Inner Voice, Or Money?

Filed in The Writing Life by on March 21, 2011 • views: 261

The inner voice has one arch enemy: money. At least for many, it seems to be so.

We’d love to follow where the inner voice is prodding us to go, but there’s no way right now. No way we can get the time or money to do it.

The problem is even more pronounced in today’s economy. It’s just too frightening to leave that job, even if you hate it. You may have already been laid off once, and experienced what it’s like to be unable to pay the next month’s bills. It’s not fun. In fact, it’s so traumatic that many people vow never to be caught in the same position again. That means getting a job, any job, and then doing whatever you have to do to keep it.

“Fear has changed the way I experience life,” writes one blogger at Fired for Now who lost his job and then found a temporary position with an ad agency. “I was grateful to find something, anything, after becoming an economic statistic. But it’s like having a 3-month-long audition and I manage fear on a day-to-day basis.”

When fear is in the picture, it’s difficult to hear your inner voice. Even if you are hearing it, you may feel you can’t afford to consider what it’s asking you to do right now. There’s just too much at stake. Start your own business? No way you can let go of your current position. Find time to write, paint, or go to school? Impossible. You’re exhausted already as it is.

And no wonder. Science has been telling us for months now that most Americans are sleep deprived. We’re working too many hours, with not enough time to get everything else done and get 8 hours of sleep, too. Who has time to even make headway toward a personal goal?

I’m always impressed when I hear stories like that of Rob Thomas, the lead singer of Matchbox 20 and today, a lauded solo artist. He’s sold millions of albums and won almost as many awards, but before he got going on his career, he spent over three years without a home. He crashed with friends, on park benches and at the beach. He says he was lucky to have people who watched out for him, but admits that time in his life was tough. It was during those years, however, that he focused on his music and his composing and created his signature sound. Sometimes I wonder: Is that what it takes? Are the rest of us, who are struggling to make it every day and somehow fit in our passions on the side, just kidding ourselves that we’ll ever do more than dabble?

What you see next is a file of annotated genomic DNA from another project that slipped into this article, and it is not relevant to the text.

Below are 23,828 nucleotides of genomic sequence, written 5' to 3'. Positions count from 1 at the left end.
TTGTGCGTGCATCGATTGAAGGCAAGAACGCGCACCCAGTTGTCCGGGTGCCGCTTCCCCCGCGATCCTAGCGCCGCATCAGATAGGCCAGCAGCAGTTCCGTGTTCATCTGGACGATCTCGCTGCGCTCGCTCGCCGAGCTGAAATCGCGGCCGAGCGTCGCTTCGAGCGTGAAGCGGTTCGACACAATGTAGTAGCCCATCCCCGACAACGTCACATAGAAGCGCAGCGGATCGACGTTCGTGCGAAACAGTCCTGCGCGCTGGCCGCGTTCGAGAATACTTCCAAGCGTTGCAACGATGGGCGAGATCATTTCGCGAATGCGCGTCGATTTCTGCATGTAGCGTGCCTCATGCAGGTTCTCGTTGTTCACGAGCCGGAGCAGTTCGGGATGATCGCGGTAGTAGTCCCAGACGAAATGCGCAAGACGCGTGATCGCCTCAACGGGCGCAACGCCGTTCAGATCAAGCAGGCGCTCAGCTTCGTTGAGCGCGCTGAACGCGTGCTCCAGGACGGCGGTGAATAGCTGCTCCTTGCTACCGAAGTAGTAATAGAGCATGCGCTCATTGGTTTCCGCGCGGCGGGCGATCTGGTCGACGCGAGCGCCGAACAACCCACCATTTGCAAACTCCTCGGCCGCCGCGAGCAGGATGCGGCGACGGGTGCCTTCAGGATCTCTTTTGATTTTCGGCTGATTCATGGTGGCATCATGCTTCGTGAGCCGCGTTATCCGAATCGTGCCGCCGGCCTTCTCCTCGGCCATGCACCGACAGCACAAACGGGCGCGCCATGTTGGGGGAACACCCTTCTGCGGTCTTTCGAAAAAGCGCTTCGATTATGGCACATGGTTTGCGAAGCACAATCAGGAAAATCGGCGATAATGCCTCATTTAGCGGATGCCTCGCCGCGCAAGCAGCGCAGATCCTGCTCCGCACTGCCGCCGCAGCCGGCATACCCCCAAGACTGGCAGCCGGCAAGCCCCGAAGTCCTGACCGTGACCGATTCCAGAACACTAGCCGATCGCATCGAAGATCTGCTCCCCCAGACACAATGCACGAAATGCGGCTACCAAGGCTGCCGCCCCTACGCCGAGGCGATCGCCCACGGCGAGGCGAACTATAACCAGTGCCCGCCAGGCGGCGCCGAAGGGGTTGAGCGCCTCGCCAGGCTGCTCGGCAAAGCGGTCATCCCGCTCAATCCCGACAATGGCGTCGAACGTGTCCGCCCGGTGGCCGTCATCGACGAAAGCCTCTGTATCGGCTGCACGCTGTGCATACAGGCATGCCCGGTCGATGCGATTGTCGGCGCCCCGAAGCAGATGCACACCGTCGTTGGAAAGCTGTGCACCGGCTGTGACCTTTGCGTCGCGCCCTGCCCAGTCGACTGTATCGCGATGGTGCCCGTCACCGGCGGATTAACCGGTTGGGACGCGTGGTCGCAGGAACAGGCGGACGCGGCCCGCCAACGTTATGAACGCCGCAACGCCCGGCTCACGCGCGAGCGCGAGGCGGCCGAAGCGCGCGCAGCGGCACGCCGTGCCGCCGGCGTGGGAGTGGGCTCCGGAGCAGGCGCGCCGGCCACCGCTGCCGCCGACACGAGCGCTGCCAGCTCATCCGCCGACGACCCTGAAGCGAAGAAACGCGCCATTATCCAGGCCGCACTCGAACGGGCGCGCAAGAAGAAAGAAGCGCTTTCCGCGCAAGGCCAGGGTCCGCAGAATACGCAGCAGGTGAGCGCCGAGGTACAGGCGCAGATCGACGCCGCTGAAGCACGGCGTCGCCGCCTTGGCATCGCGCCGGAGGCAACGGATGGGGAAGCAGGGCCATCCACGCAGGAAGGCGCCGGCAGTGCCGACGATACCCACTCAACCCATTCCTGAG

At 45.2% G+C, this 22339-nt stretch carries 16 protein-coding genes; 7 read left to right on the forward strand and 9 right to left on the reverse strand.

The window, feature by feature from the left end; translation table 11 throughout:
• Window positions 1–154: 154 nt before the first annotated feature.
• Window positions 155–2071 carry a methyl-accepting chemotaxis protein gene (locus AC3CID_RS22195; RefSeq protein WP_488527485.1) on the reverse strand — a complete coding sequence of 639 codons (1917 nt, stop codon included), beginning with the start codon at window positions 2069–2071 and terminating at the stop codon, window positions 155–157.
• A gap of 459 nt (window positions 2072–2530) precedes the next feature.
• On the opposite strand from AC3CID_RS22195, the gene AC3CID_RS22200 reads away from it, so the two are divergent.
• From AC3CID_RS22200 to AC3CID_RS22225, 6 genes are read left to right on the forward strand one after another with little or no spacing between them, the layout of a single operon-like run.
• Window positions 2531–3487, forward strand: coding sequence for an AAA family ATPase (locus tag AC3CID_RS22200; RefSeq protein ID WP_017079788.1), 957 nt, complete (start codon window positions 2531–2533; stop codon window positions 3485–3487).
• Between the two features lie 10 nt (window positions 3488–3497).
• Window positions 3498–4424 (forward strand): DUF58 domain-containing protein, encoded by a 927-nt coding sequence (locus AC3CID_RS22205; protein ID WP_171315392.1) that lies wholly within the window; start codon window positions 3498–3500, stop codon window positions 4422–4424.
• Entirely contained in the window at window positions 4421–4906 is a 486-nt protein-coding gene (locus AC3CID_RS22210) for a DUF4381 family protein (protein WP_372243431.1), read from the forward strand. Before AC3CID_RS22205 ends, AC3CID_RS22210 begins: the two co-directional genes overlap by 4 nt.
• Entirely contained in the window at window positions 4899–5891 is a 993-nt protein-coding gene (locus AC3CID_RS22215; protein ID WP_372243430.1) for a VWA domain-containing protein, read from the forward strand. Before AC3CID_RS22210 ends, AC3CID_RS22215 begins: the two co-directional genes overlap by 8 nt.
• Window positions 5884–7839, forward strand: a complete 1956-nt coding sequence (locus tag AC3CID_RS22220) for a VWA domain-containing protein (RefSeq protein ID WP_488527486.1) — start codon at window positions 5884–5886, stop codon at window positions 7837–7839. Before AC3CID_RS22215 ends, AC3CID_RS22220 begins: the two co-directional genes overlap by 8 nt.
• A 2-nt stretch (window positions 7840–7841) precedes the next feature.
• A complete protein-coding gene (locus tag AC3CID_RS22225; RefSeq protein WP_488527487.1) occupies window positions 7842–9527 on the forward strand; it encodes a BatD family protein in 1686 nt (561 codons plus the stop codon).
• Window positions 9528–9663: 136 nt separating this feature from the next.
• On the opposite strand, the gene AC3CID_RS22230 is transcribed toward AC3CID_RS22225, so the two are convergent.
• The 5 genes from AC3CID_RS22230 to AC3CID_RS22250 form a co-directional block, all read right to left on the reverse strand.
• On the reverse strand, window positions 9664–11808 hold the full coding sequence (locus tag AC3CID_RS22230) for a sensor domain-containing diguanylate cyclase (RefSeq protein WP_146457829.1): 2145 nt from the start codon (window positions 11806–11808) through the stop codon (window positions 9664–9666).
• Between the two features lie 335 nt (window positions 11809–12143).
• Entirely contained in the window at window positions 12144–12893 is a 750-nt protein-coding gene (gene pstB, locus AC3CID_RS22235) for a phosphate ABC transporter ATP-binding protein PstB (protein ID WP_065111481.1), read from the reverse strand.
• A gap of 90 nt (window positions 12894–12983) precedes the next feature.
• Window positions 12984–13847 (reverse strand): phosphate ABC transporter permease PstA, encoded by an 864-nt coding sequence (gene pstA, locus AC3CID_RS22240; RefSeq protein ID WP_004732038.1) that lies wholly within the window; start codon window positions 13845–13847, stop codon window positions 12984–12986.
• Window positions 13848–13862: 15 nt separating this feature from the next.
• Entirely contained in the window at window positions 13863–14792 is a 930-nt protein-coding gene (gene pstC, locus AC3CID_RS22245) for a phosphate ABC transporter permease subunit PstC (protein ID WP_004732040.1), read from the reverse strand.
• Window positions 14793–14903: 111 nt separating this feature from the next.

At this moment in my life, I don’t have the answer to that question. (If you do, please write in!) What I do know is that any day where I find time—any time—to spend on my passion is a better day. I have more energy on those days, and I feel more at peace, like I’ve fulfilled my purpose just a little bit. Maybe the same idea could work for you. Just a little time. A couple hours on a Sunday, maybe, or 45 minutes on your lunch hour. Surely there’s somewhere you can start to make room? For if you don’t, then what? Where will you be ten years from now?

There’s still that nagging voice telling me to do more, and who knows, I may take some bigger risks in the future. I’ve done so in the past. Most of those risks turned out to be the right ones, too. But it’s tougher in today’s economy, there’s no doubt. The fear is there. So for now, I’m treading water and waiting for the right time.

I’m hoping my inner voice will tell me when that is.

© Iverem | Dreamstime Stock Photos & Stock Free Images

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